It's getting to the point where it's genuinely hard to imagine a modern American horror movie that isn't a remake of something, a trend being perpetrated in cinemas as I write by Rob Zombie's Halloween 2, and set to continue in the coming months with the likes of An American Werewolf in London, The Birds, Fright Night, Fun House, The Fury, Hellraiser, The Host, Monster Squad, Near Dark, The Orphanage, Piranha (in 3D!), Poltergeist, The Stepfather, They Live... oh please, will someone make them STOP!*
With Halloween approaching, a sizeable number of the previous wave of US remakes have been hitting the home video market, two of which – Friday the 13th and It's Alive – we've covered on the site. Now we have The Uninvited, which is not a remake of the 1944 chiller of the same name starring Ray Milland, but of Kim Ji-woon's 2003 Janghwa, Hongryeon, or A Tale of Two Sisters as it was known in the west. An atmospheric mystery thriller with supernatural overtones, it's a film I enjoyed a great deal, but it was never one of my absolute favourite Asian genre works and I was thus genuinely interested to see how it would be reinterpreted. Solidly but unadventurously, as it happens, and with a late-film twist that, though effective if you've not seen the original, should still trigger a small bout of déjà-vu, recalling in particular the climax of a far more adventurous and mesmerising film of recent years that I can't name without potentially ruining the surprise for first-timers.**
The story goes like this. After undergoing treatment at a psychiatric hospital following the death of her seriously ill mother in an explosion, young Anna (Emily Browning) returns to the family home inhabited by her sister Alex, her father Steven (the ever-cool David Strathairn) and his new girlfriend Rachel (Elizabeth Banks), the young nurse who cared for Anna's mother during her illness. Rachel is despised by Alex, who though angry that she was left alone during Anna's absence, still has a strong bond with her sister, and when Anna starts having visions that suggest her mother was murdered, the pair begin investigating Rachel and discover that she's not quite who she claims to be.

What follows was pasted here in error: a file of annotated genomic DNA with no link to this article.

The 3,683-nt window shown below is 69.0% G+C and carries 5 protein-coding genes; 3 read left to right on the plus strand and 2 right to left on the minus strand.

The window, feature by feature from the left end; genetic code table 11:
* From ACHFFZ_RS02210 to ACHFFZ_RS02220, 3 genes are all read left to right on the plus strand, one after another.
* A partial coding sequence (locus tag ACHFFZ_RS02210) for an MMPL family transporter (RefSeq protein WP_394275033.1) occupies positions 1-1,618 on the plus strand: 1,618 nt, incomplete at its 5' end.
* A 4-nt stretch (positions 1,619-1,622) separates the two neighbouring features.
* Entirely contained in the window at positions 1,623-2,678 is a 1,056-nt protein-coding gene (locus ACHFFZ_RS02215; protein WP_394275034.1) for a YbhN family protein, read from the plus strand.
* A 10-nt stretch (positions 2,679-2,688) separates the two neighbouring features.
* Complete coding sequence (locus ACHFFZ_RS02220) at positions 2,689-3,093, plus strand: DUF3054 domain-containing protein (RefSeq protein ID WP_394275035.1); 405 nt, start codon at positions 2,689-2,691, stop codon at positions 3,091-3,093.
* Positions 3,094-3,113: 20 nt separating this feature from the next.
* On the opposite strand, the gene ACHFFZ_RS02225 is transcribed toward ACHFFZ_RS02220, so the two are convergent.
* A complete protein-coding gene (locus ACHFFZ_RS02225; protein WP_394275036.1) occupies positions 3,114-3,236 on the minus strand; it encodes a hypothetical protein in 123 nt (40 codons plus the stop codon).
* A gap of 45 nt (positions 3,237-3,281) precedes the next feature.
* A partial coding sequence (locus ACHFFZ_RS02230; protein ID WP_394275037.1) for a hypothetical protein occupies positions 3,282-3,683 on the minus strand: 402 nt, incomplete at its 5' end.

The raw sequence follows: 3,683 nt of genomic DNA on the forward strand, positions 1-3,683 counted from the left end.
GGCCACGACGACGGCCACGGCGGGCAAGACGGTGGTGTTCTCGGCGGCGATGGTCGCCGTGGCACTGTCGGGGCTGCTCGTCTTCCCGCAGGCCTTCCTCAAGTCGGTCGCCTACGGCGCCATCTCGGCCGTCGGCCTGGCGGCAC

Unobtrusively directed by bothers Charles and Thomas Grant and decently performed across the board, the story development is sometimes handicapped by the curse of convention. Thus when Anna doesn't have time to get the truth about Mum's death from local boy Matt and arranges instead to meet him later you know instantly that he's marked for damage or death, and the truth about Rachel's identity and purpose is also discovered far too early for there not to be more to it than a scheming stepmother with a penchant for murder. In atmosphere the film does quite well, though the isolated beauty of the lakeside setting and the gentle bob of the floating jetty actually prove more dream-like than the manufactured nightmare imagery elsewhere, and the image of Anna's burned mother crawling across the floor in shadow, while genuinely unsettling in itself, has been borrowed and adapted from Ringu, which only adds to the prevailing second-hand feel.
As American horror remakes go, The Uninvited fares better than many, but as with so many of its brethren, it insists on providing explanations for things that were left pleasingly ambiguous in the original, and as a whole is neither substantial nor inventive enough to turn this weary cynic around on the whole issue of modern horror remakes. Once again you're likely to get more out of it if you've not seen Janghwa, Hongryeon or the other films from which it quietly borrows, but as ever I'd suggest you should hunt them out first, although obviously my reluctance to name one of them does make that a little tricky. It's still worth a look – whether it's worth purchasing is another matter completely.